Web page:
Machines Best Humans in Stanford’s Grueling Reading Test
The ability to read and understand a passage of text underpins the pursuit of knowledge, and was once a uniquely human cognitive activity. But 2018 marks the year that, by one measure, machines surpassed humans’ reading comprehension abilities.
Both Alibaba and Microsoft recently tested their respective artificial neural networks with The Stanford Question Answering Dataset (SQuAD), which is an arduous test of a machine’s natural language processing skills. It’s a dataset that consists of over 100,000 questions drawn from thousands of Wikipedia articles. Basically, it challenges algorithms to parse a passage of text and write answers to tricky questions.
The AIs, for example, might read a passage about geology and answer questions like “An igneous rock is a rock that crystallizes from what?” or “What changes the mineral content of a rock?” These questions are a level higher than simply scanning for basic facts, and they require algorithms to process a large amount of information regarding context, sequences and relationships before providing an accurate answer.
The algorithm developed by Alibaba’s Institute of Data Science Technologies, SLQA+, notched a score of 82.44 on the test, which was just a hair better than the 82.304 scored by humans. Alibaba claims it is the first time a machine has performed better than flesh-and-blood in the ExactMatch metric of the Stanford test. Microsoft Research Asia also outdid humans, and its R-NET+ scored 82.650.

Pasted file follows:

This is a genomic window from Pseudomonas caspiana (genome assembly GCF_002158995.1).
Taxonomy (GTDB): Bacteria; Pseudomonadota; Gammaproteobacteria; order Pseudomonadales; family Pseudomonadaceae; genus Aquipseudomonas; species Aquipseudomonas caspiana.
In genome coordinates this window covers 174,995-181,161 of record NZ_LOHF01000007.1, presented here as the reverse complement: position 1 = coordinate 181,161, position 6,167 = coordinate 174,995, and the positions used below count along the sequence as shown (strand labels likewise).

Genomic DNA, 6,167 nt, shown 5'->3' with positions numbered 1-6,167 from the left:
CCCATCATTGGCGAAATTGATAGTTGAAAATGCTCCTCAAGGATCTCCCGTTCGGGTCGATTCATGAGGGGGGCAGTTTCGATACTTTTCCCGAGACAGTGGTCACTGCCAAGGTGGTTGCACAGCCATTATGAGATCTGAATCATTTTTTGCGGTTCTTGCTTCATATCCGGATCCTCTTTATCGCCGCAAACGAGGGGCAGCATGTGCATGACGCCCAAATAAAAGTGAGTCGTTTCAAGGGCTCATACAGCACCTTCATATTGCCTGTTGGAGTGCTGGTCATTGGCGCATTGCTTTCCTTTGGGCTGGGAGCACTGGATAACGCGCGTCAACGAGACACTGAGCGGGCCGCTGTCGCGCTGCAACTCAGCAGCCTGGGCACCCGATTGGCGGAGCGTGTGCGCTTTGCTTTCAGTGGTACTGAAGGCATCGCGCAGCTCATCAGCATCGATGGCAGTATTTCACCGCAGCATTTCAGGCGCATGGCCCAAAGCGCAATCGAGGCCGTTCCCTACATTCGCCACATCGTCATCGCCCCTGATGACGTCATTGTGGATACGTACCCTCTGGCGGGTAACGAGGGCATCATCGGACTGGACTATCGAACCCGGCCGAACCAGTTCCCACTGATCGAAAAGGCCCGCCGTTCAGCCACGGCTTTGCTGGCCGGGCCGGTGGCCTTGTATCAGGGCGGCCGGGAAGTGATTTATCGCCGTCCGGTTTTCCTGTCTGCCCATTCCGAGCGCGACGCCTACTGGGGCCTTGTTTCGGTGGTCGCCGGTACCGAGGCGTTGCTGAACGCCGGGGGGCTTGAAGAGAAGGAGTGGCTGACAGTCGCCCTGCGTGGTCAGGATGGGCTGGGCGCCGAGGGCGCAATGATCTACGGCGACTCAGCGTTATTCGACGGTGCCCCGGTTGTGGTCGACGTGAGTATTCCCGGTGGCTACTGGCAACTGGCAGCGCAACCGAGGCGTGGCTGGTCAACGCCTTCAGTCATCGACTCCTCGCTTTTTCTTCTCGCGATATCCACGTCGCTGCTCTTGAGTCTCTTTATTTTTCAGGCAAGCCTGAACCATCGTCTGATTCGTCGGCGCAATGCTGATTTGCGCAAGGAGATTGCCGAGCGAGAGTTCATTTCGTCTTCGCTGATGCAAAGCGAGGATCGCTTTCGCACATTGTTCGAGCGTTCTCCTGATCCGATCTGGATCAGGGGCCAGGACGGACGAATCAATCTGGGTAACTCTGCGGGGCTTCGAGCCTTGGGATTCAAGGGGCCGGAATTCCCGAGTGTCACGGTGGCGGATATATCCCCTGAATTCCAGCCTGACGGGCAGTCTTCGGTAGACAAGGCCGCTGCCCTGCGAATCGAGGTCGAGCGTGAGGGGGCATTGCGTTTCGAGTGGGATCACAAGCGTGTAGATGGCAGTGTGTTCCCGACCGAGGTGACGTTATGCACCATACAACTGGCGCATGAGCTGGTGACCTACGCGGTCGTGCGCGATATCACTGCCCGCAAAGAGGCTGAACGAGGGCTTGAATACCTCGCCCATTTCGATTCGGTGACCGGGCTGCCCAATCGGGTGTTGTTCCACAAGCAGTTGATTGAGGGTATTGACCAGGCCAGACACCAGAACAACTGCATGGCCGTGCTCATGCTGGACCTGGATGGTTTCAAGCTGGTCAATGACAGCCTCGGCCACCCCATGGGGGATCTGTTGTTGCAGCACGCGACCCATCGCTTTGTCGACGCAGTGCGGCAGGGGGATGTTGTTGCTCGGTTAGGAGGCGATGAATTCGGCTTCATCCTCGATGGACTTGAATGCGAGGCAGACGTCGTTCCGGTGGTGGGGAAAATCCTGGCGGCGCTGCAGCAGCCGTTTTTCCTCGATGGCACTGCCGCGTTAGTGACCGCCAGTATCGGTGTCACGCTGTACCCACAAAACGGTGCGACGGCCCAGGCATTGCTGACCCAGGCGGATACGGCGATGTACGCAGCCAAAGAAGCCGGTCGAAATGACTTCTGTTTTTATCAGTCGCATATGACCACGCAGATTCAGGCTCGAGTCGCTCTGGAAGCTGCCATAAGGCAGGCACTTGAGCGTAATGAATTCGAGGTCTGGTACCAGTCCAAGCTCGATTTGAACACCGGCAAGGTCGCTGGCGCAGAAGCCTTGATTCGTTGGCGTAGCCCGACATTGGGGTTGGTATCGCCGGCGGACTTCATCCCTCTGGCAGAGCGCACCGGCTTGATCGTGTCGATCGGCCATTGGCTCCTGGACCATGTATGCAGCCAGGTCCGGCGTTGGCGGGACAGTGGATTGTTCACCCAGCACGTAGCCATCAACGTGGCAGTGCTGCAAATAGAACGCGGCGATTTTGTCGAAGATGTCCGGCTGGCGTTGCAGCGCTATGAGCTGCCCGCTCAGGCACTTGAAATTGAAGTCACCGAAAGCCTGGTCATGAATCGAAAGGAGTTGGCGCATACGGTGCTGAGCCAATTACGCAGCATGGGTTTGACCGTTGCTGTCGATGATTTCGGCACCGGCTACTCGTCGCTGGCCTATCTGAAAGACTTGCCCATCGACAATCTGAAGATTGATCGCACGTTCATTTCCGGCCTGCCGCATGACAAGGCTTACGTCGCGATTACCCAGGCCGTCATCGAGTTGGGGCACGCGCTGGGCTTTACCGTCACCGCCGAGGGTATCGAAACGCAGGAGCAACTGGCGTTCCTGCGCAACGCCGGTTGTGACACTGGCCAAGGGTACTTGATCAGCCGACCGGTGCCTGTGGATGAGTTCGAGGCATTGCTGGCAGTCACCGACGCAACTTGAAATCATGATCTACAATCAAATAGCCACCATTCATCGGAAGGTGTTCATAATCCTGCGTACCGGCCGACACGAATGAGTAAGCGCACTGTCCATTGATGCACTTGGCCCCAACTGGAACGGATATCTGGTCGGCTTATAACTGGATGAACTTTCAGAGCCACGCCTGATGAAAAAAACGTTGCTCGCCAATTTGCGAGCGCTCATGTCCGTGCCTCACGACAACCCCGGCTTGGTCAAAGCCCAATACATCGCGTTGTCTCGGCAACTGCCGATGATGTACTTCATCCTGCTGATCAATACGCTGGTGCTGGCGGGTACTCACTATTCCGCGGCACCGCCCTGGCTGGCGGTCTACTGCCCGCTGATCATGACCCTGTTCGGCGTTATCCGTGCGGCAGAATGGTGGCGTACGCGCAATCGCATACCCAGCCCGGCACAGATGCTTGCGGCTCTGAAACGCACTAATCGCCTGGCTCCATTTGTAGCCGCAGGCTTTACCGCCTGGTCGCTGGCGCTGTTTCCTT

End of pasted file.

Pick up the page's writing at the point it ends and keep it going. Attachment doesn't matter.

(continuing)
Pranav Rajpurkar, a Stanford artificial intelligence researcher and designer of the test, wrote on Twitter that the achievement is a harbinger more good things to come for AI in 2018. (Note: The F1 metric is the balanced mean between precision and recall).
A machine that can provide useful answers to more complicated questions could be put to work in a wide variety of applications. Alibaba, for example, is already using its reading system to field customer service questions on Singles Day, China’s shopping bonanza that’s the largest in the world.
“The technology underneath can be gradually applied to numerous applications such as customer service, museum tutorials and online responses to medical inquiries from patients, decreasing the need for human input in an unprecedented way,” Luo Si, chief scientist at the Alibaba institute said in a statement.